Paul Denys , pp. 106. COM/School of Computing, 2012.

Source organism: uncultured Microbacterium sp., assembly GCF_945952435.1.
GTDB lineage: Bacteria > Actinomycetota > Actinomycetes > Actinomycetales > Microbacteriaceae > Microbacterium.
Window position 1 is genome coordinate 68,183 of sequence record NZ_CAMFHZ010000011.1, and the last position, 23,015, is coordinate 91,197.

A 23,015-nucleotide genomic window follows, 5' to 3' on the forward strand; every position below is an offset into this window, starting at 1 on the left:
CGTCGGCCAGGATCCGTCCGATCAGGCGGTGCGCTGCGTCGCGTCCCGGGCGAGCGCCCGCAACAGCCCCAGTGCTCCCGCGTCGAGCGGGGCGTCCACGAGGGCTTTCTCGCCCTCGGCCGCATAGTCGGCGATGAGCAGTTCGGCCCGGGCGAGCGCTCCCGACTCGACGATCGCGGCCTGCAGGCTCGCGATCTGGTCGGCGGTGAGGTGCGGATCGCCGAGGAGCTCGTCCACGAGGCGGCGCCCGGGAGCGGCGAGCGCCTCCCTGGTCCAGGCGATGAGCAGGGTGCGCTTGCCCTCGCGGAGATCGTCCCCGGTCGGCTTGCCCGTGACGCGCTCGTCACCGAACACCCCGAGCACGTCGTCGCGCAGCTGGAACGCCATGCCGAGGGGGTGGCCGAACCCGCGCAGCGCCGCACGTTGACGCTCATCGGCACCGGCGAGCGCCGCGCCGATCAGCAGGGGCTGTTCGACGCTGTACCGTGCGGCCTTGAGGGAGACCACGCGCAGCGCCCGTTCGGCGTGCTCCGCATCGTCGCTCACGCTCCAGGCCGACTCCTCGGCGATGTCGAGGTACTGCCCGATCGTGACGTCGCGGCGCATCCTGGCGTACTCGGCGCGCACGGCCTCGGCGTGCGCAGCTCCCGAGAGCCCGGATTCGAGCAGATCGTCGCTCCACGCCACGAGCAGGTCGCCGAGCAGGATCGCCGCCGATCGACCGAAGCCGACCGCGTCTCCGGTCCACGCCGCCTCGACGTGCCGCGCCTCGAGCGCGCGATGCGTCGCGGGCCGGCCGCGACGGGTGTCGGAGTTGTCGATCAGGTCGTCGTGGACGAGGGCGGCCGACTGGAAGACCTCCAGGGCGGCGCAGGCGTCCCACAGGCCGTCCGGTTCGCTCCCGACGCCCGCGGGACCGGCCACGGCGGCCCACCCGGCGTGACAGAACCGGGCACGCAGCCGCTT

The emergence and subsequent growth of Cloud computing has brought with it a great deal of change in the manner in which the world undertakes to compute and store information. This new technology has brought with it immense possibilities as far as processing of information and the pooling of resources is concerned. This potential has also been noticed by the public sector, as Governments all over the world have undertaken to introduce what has come to be known as e-Government, the provisioning of Government services and communications via Web based applications, rather than the traditional means of in person contact and paper based collection of personal information. While the move to Web based Government has been occurring for the last 20 or so years, a new development in this area is the introduction of Cloud computing and Cloud-based computing platforms, most notably Software-as-a-Service (SaaS) in the provisioning of these services. The computing and efficiency potential of this technology cannot be disputed, yet it’s important to recognize that taking advantage of this computing power does come at a price. That price being significant threats to personal privacy and security of personally identifiable information. This thesis will make it easier for government agencies to make informed decisions about whether or not to migrate data and applications into the cloud. The identification and analysis of potential risks to data security and personal information has drawn together key information from a multitude of both academic and industry sources to make such a decision plausible.